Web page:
The Talmud teaches us (Shavuot 39a), “Kol Yisrael arevim ze bazeh,” ‘all Israel is responsible one for another.’  By choosing to associate with this community, by choosing to be here this morning, we must accept the responsibilities that come with being a part of a community.  We read during these Days of Awe that as individuals, tefilah, teshuvah, and tzedakah can lessen judgment’s severe decree.  As a community, though, we can also start from tefilah, teshuvah, and tzedakah, and make our community stronger in 5772.

As a community, as a congregation, we have a responsibility to come together to make our voice heard.  To even begin praying, we have the concept of a minyan, those ten people that must be gathered together to engage in certain prayers, including the kaddish yatom, the mourners’ kaddish.  When we gather to say kaddish, whether we are in the synagogue, such as this afternoon for our Yizkor service, or in a house of mourning, in order to properly complete the service, we must have adequate support for the bereaved! 

This prayer community is deeper than counting participants, though.  As a quick Hebrew grammar lesson, words ending in “-nu” are usually first person plural, meaning we, us, or our.  Eloheinu, for example, means not just God, but our God.  Now consider our Yom Kippur worship service.  On Yom Kippur, our service contains the section where we confess our sins.  Al chet she’chatanu l’fanecha, for the sin WE have committed before You.  Ashamnu, bagadnu, gazalnu, WE have sinned, an alphabetical acrostic of the sins that we, as a community, have committed.  When we arrive in this part of the service, we do not confess only to those sins that each one of us, individually, has committed.  Instead, as a group, we confess to every one of these sins, however unlikely it may be that any one of us has, in fact, committed every sin on the list.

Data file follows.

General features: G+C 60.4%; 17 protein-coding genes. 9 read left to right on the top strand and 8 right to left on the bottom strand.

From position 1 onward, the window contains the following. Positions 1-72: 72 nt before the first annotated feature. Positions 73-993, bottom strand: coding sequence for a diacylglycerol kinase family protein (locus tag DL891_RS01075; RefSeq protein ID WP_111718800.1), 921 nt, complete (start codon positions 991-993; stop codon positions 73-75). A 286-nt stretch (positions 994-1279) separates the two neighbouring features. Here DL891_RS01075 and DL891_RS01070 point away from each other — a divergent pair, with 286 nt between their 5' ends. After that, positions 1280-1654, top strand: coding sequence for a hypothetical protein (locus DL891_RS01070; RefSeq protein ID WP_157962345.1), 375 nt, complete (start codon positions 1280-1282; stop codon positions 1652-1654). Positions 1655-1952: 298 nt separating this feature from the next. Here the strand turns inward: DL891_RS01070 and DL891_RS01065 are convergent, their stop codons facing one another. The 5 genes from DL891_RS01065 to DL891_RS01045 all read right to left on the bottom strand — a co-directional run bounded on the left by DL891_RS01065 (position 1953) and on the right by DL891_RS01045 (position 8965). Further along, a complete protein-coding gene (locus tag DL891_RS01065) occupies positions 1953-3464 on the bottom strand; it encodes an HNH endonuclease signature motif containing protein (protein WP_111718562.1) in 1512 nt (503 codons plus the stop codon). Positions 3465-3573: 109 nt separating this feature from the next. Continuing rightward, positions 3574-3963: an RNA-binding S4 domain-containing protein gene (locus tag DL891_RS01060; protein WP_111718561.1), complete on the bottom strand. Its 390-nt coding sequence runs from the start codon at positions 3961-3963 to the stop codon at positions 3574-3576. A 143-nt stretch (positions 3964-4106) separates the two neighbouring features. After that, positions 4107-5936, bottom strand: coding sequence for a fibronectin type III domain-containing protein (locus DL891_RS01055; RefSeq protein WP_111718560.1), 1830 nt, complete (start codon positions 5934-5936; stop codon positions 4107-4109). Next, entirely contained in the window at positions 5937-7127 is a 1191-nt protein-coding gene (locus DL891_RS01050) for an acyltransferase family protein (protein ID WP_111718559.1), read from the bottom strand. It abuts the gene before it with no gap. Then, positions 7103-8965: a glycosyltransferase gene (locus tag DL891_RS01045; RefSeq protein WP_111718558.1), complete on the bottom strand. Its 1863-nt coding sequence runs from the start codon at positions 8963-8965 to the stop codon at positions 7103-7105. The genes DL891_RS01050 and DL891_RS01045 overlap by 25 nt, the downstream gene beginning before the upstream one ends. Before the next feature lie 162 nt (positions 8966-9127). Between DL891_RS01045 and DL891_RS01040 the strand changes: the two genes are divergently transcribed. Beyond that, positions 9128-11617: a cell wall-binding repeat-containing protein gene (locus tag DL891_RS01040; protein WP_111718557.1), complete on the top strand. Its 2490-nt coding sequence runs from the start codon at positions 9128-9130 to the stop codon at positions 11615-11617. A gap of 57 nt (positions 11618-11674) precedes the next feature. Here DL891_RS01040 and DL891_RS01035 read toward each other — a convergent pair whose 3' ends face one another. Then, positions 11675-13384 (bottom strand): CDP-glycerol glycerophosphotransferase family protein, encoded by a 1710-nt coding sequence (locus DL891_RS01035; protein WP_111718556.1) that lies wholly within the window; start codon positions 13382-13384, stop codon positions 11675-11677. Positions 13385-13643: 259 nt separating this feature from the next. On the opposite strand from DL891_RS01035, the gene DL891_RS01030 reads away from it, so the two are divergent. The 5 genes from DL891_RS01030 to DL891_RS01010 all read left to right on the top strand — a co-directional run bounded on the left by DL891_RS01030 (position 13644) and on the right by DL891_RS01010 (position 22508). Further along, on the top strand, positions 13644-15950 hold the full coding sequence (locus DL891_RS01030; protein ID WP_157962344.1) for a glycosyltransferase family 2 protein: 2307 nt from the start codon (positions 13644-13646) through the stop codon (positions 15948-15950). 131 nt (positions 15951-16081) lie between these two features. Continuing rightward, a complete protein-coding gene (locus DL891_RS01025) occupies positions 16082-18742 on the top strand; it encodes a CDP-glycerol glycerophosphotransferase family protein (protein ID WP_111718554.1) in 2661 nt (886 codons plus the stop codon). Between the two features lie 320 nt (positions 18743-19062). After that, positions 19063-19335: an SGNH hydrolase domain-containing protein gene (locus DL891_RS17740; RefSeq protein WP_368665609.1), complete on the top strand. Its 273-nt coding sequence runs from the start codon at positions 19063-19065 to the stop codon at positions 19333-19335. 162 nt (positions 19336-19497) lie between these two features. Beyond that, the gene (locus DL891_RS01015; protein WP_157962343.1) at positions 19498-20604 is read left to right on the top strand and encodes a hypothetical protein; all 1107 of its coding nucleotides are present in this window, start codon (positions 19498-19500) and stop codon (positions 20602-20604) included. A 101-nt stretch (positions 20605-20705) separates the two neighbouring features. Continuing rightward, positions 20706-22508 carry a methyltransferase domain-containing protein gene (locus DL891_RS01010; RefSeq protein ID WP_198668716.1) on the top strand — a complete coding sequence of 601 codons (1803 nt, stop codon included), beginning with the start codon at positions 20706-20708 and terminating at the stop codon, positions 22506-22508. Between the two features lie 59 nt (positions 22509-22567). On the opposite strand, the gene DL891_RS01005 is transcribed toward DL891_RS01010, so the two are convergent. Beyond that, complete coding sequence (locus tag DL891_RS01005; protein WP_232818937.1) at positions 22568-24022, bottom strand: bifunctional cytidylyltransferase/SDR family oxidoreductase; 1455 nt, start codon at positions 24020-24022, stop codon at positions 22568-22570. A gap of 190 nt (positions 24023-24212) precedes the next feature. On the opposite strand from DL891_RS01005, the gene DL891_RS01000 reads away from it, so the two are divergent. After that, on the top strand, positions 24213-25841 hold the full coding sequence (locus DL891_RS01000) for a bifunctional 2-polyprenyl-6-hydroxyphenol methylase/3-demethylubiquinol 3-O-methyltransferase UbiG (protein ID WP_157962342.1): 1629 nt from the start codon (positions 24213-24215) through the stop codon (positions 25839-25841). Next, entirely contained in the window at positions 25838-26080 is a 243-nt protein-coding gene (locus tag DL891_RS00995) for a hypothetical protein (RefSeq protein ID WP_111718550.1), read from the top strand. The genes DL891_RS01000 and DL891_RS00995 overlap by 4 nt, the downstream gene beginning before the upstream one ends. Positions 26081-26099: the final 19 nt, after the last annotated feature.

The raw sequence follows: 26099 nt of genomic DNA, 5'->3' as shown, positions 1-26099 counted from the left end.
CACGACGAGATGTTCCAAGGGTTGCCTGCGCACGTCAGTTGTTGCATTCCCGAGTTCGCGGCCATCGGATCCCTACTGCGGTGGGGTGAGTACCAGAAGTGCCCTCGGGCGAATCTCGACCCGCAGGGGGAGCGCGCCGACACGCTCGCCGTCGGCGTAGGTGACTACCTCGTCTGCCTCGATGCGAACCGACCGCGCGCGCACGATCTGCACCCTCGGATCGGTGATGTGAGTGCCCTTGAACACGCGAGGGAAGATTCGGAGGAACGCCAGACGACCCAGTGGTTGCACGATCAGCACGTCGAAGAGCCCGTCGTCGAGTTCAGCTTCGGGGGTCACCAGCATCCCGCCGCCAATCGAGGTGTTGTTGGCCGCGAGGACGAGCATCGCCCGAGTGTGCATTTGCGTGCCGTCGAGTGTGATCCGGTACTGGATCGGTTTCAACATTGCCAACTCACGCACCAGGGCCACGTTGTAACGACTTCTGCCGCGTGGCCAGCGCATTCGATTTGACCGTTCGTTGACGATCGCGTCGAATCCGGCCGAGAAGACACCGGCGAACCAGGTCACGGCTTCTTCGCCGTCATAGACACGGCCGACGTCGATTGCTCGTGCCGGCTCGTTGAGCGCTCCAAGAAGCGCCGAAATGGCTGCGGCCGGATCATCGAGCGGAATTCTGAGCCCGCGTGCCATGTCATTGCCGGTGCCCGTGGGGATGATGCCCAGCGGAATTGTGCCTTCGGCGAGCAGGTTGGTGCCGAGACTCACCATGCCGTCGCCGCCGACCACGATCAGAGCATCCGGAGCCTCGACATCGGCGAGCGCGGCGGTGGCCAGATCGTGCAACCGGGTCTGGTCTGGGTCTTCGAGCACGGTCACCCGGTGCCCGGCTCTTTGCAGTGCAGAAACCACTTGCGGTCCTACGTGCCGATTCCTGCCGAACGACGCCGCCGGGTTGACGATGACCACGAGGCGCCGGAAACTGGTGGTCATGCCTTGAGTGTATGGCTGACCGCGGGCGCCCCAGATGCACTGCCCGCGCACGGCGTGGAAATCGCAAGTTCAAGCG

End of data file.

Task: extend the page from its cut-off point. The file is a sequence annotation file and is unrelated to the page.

There is comfort in this communal confession.  Not one of us has to stand up in front of our community and admit that as an individual, I have done this specific thing wrong.  Instead, we stand, side by side, and speak the words together.  By standing together, we may enable one person to confess his or her wrongdoings to him or herself and to God.  We confess together because we are a community.  We support one another when things go wrong as well as when things go right.  By standing together, the confession comes more easily to our lips, and so we take the responsibility of the community, and we confess, together.